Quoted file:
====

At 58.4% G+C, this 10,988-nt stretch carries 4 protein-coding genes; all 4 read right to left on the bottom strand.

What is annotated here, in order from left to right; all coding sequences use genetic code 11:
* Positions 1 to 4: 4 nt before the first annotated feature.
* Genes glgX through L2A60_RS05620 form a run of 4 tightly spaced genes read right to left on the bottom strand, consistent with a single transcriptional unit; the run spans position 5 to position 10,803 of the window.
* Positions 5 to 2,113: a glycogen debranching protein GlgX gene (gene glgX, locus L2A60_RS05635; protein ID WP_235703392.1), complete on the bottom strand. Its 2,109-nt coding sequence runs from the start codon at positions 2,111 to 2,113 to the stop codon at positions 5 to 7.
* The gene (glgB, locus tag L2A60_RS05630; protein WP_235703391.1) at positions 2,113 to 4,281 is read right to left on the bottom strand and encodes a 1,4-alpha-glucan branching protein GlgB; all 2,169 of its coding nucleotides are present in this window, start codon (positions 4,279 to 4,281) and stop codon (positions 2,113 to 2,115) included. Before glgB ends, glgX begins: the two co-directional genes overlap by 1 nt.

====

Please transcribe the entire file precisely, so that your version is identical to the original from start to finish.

At 58.4% G+C, this 10,988-nt stretch carries 4 protein-coding genes; all 4 read right to left on the bottom strand.

What is annotated here, in order from left to right; all coding sequences use genetic code 11:
* Positions 1 to 4: 4 nt before the first annotated feature.
* Genes glgX through L2A60_RS05620 form a run of 4 tightly spaced genes read right to left on the bottom strand, consistent with a single transcriptional unit; the run spans position 5 to position 10,803 of the window.
* Positions 5 to 2,113: a glycogen debranching protein GlgX gene (gene glgX, locus L2A60_RS05635; protein ID WP_235703392.1), complete on the bottom strand. Its 2,109-nt coding sequence runs from the start codon at positions 2,111 to 2,113 to the stop codon at positions 5 to 7.
* The gene (glgB, locus tag L2A60_RS05630; protein WP_235703391.1) at positions 2,113 to 4,281 is read right to left on the bottom strand and encodes a 1,4-alpha-glucan branching protein GlgB; all 2,169 of its coding nucleotides are present in this window, start codon (positions 4,279 to 4,281) and stop codon (positions 2,113 to 2,115) included. Before glgB ends, glgX begins: the two co-directional genes overlap by 1 nt.